Cells inside the human body mostly need glucose for proper functioning. By glucose metabolism, the body technically is able to supply the cells with much-needed fuel. Glucose metabolism is the process which generally converts glucose into energy for cell utilization. This energy mostly is in the form of adenosine triphosphate (ATP). Glycolysis is the term commonly used for the breakdown of glucose into energy for cell use.
The body usually derives glucose from carbohydrates. Many foods which are rich in carbohydrates have high starch and sugar content. They mostly include potatoes, pastas, breads, cereals, rice, and candies. After meals, carbohydrate metabolism technically takes place in the digestive tract where they are converted into glucose and absorbed in the blood. As the glucose level in the blood increases, the pancreas, which is part of the endocrine system, usually is stimulated to release the hormone insulin.
Insulin generally functions to maintain normal levels of glucose in the blood by transporting glucose into the cells. Glucose metabolism usually then takes place to provide fuel to most tissues and muscles inside the body, including the heart muscles as they typically need energy constantly to perform their normal functions. When glucose supply exceeds the needs of the body, they often are stored inside the liver and muscles in the form of glycogen for future use. Excess glucose also often is converted to fatty acids and mostly stored as body fat.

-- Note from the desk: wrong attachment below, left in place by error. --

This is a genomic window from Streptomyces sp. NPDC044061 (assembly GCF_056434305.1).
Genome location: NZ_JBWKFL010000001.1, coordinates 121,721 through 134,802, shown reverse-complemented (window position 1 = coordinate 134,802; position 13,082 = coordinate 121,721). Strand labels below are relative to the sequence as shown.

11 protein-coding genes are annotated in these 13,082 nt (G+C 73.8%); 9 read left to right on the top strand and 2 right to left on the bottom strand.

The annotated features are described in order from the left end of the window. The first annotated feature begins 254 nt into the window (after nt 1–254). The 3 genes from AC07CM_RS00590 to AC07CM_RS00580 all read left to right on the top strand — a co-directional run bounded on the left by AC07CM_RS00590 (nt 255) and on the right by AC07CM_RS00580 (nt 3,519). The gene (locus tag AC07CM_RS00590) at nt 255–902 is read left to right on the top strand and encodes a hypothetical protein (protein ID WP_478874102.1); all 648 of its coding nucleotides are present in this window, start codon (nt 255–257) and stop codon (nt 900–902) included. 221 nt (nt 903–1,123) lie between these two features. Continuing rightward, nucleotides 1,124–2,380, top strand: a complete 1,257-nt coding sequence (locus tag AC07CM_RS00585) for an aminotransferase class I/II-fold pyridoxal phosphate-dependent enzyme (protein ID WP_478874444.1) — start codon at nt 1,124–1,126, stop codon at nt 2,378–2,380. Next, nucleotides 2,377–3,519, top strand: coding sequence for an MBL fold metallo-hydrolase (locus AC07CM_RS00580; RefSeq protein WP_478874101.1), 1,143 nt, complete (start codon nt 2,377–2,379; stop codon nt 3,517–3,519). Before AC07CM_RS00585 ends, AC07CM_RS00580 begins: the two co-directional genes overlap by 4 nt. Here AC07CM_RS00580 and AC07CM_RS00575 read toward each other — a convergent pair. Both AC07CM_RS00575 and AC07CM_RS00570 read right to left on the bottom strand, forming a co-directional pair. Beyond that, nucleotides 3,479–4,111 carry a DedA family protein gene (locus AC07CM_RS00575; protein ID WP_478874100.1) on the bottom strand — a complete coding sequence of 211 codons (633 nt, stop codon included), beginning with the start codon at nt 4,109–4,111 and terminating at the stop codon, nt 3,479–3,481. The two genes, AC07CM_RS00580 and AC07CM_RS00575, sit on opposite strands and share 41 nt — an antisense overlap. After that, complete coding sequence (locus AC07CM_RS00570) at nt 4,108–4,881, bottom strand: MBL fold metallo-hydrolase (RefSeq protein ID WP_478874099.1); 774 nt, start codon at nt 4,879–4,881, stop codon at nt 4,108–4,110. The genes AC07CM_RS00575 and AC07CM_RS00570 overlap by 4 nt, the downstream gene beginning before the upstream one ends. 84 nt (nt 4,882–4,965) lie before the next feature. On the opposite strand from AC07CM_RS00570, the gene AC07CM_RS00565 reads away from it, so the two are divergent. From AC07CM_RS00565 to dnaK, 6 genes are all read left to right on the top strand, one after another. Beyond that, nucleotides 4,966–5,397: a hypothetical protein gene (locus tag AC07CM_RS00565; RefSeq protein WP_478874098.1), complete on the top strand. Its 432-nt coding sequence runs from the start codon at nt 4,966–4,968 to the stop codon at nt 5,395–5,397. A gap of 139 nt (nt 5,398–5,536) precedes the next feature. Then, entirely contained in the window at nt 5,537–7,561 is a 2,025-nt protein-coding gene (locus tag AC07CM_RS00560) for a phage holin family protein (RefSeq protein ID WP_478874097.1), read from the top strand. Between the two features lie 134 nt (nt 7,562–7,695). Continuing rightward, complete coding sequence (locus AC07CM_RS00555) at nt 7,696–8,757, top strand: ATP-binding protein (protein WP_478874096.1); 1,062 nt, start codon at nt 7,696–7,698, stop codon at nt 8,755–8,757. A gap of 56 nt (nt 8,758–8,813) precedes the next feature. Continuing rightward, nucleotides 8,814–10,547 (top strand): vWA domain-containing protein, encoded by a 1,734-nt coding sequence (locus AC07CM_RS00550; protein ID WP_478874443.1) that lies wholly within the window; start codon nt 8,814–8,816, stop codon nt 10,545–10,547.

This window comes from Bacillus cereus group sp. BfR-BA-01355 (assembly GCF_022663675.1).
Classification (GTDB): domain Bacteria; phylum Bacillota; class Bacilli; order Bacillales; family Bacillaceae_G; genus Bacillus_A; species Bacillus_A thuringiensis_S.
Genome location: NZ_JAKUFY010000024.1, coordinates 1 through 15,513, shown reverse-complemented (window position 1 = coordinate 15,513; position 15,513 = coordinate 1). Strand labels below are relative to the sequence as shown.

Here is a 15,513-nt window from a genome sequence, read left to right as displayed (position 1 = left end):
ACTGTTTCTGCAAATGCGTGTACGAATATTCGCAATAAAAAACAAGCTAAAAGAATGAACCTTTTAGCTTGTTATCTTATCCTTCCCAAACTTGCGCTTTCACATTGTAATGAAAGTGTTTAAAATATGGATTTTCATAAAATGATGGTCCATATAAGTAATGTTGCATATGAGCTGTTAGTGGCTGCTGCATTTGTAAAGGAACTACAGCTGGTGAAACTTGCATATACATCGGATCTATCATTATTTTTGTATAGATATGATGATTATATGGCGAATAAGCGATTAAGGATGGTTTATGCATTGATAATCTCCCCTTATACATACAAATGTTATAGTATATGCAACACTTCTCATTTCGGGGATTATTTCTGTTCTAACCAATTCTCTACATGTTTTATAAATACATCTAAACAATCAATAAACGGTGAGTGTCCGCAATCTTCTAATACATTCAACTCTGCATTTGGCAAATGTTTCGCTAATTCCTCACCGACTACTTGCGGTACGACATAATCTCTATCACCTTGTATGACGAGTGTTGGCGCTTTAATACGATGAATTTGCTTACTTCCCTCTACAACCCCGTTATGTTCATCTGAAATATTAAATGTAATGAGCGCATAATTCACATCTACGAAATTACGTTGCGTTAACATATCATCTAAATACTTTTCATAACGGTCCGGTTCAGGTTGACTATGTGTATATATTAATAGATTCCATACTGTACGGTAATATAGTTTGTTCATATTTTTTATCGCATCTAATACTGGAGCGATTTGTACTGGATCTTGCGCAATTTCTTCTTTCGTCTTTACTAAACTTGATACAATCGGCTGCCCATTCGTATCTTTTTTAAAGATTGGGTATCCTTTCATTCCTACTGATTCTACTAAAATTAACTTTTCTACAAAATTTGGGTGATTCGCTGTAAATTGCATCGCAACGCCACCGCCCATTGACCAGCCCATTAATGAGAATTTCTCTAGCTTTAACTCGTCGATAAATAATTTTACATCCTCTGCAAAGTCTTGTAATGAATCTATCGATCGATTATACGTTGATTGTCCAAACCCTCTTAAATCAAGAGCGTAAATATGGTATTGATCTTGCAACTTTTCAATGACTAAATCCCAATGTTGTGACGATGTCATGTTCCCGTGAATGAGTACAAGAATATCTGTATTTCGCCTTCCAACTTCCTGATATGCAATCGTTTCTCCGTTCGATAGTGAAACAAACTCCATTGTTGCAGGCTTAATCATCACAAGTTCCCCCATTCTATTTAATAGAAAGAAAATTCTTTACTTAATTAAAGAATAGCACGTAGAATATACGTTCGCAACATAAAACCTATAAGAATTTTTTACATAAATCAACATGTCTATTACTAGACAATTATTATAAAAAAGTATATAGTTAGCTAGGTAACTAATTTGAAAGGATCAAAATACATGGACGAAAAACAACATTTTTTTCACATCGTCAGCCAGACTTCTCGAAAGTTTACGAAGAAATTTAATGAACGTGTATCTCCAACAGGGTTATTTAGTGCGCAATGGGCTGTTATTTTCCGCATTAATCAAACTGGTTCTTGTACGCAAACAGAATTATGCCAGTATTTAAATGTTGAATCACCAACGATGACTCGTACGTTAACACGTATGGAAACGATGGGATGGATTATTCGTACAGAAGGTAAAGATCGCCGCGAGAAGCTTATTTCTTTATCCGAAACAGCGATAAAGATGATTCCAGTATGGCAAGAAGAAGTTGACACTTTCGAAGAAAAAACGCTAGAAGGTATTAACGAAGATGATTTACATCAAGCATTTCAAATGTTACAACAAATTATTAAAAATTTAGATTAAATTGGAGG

Blood glucose levels sometimes drop after physical activities and in between meals. The cells in the pancreas often respond to the low glucose levels in the blood by producing the hormone glucagon. Glucagon generally functions to increase blood glucose levels in times of low supply.
Through the process of glycogenolysis, glucagon technically converts the glycogen stored in the liver and muscles into glucose. During periods of fasting and starvation, glucagon mostly stimulates the liver to convert non-carbohydrate sources into glucose for cell use to prevent very low levels of glucose in the blood. Examples of these non-carbohydrate sources inside the body are glycerol, amino acids, lactate, and pyruvate.
Any defects in the secretion and function of insulin generally results in the development of diabetes mellitus (DM). In DM, glucose metabolism usually is deranged, often giving rise to elevated levels of glucose in the blood. Symptoms of diabetes include frequent hunger pangs, thirst, and urination. Fasting blood glucose tests typically show elevated glucose levels in the blood even after many hours of fasting.